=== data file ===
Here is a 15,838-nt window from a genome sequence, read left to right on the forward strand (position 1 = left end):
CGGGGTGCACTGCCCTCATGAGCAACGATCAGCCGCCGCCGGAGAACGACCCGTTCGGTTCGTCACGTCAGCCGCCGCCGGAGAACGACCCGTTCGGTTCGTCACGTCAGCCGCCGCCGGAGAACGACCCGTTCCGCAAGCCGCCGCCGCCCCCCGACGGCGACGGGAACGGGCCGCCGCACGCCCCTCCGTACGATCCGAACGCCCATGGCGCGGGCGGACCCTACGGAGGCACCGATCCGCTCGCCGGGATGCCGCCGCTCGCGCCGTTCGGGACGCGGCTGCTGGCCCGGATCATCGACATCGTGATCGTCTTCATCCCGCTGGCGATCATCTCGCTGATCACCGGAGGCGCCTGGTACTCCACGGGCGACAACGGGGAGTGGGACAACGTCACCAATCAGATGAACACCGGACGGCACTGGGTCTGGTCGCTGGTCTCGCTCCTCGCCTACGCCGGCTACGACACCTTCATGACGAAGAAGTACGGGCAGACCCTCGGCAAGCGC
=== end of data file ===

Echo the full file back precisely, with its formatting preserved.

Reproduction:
Here is a 15,838-nt window from a genome sequence, read left to right on the forward strand (position 1 = left end):
CGGGGTGCACTGCCCTCATGAGCAACGATCAGCCGCCGCCGGAGAACGACCCGTTCGGTTCGTCACGTCAGCCGCCGCCGGAGAACGACCCGTTCGGTTCGTCACGTCAGCCGCCGCCGGAGAACGACCCGTTCCGCAAGCCGCCGCCGCCCCCCGACGGCGACGGGAACGGGCCGCCGCACGCCCCTCCGTACGATCCGAACGCCCATGGCGCGGGCGGACCCTACGGAGGCACCGATCCGCTCGCCGGGATGCCGCCGCTCGCGCCGTTCGGGACGCGGCTGCTGGCCCGGATCATCGACATCGTGATCGTCTTCATCCCGCTGGCGATCATCTCGCTGATCACCGGAGGCGCCTGGTACTCCACGGGCGACAACGGGGAGTGGGACAACGTCACCAATCAGATGAACACCGGACGGCACTGGGTCTGGTCGCTGGTCTCGCTCCTCGCCTACGCCGGCTACGACACCTTCATGACGAAGAAGTACGGGCAGACCCTCGGCAAGCGC